But that’s not all. One must also be willing to set aside the more dispassionate belief that, so long as the rate of consumer price inflation is stable and modest, monetary policy is neither excessively easy nor excessively tight. Popular as that belief is, even among many monetary economists and policymakers, it is also, I’m sorry to say, facile. Among other things, it confuses the behavior of consumer or final-output prices, which is what the more popular price-indexes measure, with that of the “general” price level, and therefore neglects the possibility that changes in the rate of CPI or PCE inflation may actually signify, not excessive or deficient money growth, but changes in unit production costs, that is, in the price of output relative to that of inputs, including labor.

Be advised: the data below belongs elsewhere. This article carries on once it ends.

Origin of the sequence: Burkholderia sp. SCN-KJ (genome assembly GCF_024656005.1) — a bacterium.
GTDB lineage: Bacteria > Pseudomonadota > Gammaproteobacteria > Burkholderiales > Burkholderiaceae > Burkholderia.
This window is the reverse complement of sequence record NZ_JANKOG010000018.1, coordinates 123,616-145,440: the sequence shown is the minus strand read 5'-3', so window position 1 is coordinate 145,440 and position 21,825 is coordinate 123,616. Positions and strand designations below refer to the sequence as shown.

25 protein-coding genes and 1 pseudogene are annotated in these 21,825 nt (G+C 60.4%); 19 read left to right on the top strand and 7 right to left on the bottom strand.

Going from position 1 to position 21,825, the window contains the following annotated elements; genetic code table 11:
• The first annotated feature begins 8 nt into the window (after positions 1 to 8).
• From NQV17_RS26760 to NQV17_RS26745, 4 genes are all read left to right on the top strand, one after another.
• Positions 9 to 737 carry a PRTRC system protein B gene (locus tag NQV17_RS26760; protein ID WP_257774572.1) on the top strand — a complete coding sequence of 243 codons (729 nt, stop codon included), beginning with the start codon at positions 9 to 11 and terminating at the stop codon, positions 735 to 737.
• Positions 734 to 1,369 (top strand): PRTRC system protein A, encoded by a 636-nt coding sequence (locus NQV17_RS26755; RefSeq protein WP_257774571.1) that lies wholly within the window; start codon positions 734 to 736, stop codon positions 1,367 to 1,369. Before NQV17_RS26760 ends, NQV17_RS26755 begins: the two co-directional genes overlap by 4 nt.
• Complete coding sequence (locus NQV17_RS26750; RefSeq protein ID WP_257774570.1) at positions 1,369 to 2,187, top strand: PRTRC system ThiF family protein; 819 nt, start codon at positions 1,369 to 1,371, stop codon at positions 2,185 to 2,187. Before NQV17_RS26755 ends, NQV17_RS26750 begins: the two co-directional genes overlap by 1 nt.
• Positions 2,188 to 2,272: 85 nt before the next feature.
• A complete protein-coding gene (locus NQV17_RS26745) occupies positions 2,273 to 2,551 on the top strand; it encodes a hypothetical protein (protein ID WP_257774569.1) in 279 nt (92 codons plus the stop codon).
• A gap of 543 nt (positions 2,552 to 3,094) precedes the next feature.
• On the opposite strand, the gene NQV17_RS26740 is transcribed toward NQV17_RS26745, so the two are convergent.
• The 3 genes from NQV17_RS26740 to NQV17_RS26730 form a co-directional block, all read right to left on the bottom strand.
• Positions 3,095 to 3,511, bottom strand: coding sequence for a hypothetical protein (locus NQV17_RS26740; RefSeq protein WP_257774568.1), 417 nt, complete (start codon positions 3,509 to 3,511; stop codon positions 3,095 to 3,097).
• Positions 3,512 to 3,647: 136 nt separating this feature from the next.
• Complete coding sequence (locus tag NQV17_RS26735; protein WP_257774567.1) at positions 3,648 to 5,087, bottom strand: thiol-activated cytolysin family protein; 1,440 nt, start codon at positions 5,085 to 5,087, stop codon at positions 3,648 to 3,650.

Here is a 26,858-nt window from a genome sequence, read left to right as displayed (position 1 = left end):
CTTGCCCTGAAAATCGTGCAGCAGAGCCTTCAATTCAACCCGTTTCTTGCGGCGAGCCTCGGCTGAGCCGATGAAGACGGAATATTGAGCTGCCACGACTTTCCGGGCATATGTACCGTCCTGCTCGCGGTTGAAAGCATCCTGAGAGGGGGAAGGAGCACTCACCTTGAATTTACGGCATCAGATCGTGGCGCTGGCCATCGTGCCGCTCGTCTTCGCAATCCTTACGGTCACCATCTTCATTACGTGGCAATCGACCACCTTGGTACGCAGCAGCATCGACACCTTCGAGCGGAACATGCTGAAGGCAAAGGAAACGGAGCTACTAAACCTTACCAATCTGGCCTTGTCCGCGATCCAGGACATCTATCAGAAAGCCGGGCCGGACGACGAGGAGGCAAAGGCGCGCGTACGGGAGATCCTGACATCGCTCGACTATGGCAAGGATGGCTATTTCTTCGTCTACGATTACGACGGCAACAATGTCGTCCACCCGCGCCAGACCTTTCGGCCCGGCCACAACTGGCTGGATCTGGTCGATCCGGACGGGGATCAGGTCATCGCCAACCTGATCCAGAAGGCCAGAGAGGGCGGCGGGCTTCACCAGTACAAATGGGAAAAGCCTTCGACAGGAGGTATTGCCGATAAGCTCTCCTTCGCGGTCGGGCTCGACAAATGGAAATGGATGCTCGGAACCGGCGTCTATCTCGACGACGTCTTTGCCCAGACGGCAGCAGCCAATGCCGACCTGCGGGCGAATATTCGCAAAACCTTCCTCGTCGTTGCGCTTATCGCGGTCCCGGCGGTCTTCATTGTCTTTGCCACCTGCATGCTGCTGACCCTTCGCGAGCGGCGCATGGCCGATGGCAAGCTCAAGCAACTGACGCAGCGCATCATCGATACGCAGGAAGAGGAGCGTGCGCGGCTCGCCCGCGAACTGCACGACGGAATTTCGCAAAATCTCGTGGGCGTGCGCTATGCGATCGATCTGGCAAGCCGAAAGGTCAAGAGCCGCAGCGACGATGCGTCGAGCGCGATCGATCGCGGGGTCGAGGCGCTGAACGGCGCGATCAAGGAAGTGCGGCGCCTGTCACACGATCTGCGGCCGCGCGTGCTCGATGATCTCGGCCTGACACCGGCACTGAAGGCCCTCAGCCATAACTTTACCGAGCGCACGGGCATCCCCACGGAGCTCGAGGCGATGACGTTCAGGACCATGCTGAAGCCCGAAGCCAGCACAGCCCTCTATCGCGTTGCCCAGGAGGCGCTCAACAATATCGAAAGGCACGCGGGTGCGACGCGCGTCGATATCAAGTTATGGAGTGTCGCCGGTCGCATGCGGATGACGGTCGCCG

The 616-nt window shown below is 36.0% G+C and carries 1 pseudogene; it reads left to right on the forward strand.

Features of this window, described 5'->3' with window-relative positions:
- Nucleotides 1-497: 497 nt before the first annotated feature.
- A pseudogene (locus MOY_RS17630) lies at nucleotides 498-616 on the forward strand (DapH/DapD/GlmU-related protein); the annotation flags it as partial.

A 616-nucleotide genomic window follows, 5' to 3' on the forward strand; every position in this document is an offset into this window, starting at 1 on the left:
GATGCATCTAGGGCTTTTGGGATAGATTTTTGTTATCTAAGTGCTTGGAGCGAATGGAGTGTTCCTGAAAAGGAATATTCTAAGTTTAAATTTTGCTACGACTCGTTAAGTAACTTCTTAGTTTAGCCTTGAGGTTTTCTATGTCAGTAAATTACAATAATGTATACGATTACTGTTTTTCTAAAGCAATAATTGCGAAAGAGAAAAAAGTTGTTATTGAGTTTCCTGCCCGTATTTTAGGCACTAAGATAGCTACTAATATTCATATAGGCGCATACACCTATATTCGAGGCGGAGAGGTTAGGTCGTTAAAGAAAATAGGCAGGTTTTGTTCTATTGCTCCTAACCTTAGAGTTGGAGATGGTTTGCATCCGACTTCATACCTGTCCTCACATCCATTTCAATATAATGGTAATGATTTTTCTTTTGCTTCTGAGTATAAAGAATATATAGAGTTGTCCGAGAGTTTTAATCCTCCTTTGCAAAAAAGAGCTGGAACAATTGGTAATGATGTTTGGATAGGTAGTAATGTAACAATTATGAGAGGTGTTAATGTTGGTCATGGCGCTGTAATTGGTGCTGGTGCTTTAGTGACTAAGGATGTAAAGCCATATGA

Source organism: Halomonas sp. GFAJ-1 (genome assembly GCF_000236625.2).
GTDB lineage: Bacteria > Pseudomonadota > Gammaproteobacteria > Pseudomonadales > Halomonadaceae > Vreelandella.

When the PCE index goes up, for example, that could mean that excessive money creation has caused the demand for output to increase relative to a stable supply. But it could also mean that unit output costs have risen. The same goes for “core” PCE index, which excludes food and energy prices. A falling PCE index could, on the other hand, mean either that the demand for final goods has shrunk relative to an unchanging supply, or that final goods, having become less expensive to produce, are also becoming more abundant, so that the same amount of spending buys more of them.